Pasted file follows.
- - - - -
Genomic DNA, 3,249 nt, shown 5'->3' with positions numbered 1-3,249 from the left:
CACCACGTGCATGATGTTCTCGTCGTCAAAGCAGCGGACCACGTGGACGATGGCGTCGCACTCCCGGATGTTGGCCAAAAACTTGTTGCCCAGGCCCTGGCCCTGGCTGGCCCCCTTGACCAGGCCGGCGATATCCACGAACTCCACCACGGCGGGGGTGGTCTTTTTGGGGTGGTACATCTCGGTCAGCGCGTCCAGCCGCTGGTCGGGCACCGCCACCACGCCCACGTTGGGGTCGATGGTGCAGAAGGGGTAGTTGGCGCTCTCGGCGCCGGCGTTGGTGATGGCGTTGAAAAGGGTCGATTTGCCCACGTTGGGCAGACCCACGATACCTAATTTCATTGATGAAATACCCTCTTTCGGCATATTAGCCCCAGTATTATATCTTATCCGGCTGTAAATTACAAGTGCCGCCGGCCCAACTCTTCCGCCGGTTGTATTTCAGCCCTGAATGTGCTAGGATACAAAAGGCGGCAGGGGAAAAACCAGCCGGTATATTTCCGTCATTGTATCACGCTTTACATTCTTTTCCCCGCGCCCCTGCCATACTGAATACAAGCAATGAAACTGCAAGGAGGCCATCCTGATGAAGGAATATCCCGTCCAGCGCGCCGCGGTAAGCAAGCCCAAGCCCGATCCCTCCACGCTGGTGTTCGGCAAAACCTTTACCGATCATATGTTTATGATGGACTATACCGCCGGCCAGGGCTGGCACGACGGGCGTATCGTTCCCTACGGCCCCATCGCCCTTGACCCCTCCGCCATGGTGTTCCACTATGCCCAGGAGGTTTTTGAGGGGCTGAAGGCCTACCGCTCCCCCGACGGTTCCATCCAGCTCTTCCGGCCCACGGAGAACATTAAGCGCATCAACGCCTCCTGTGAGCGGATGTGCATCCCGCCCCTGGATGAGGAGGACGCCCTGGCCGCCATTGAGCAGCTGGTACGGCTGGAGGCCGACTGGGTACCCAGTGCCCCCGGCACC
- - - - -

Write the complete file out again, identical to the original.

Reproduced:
Genomic DNA, 3,249 nt, shown 5'->3' with positions numbered 1-3,249 from the left:
CACCACGTGCATGATGTTCTCGTCGTCAAAGCAGCGGACCACGTGGACGATGGCGTCGCACTCCCGGATGTTGGCCAAAAACTTGTTGCCCAGGCCCTGGCCCTGGCTGGCCCCCTTGACCAGGCCGGCGATATCCACGAACTCCACCACGGCGGGGGTGGTCTTTTTGGGGTGGTACATCTCGGTCAGCGCGTCCAGCCGCTGGTCGGGCACCGCCACCACGCCCACGTTGGGGTCGATGGTGCAGAAGGGGTAGTTGGCGCTCTCGGCGCCGGCGTTGGTGATGGCGTTGAAAAGGGTCGATTTGCCCACGTTGGGCAGACCCACGATACCTAATTTCATTGATGAAATACCCTCTTTCGGCATATTAGCCCCAGTATTATATCTTATCCGGCTGTAAATTACAAGTGCCGCCGGCCCAACTCTTCCGCCGGTTGTATTTCAGCCCTGAATGTGCTAGGATACAAAAGGCGGCAGGGGAAAAACCAGCCGGTATATTTCCGTCATTGTATCACGCTTTACATTCTTTTCCCCGCGCCCCTGCCATACTGAATACAAGCAATGAAACTGCAAGGAGGCCATCCTGATGAAGGAATATCCCGTCCAGCGCGCCGCGGTAAGCAAGCCCAAGCCCGATCCCTCCACGCTGGTGTTCGGCAAAACCTTTACCGATCATATGTTTATGATGGACTATACCGCCGGCCAGGGCTGGCACGACGGGCGTATCGTTCCCTACGGCCCCATCGCCCTTGACCCCTCCGCCATGGTGTTCCACTATGCCCAGGAGGTTTTTGAGGGGCTGAAGGCCTACCGCTCCCCCGACGGTTCCATCCAGCTCTTCCGGCCCACGGAGAACATTAAGCGCATCAACGCCTCCTGTGAGCGGATGTGCATCCCGCCCCTGGATGAGGAGGACGCCCTGGCCGCCATTGAGCAGCTGGTACGGCTGGAGGCCGACTGGGTACCCAGTGCCCCCGGCACC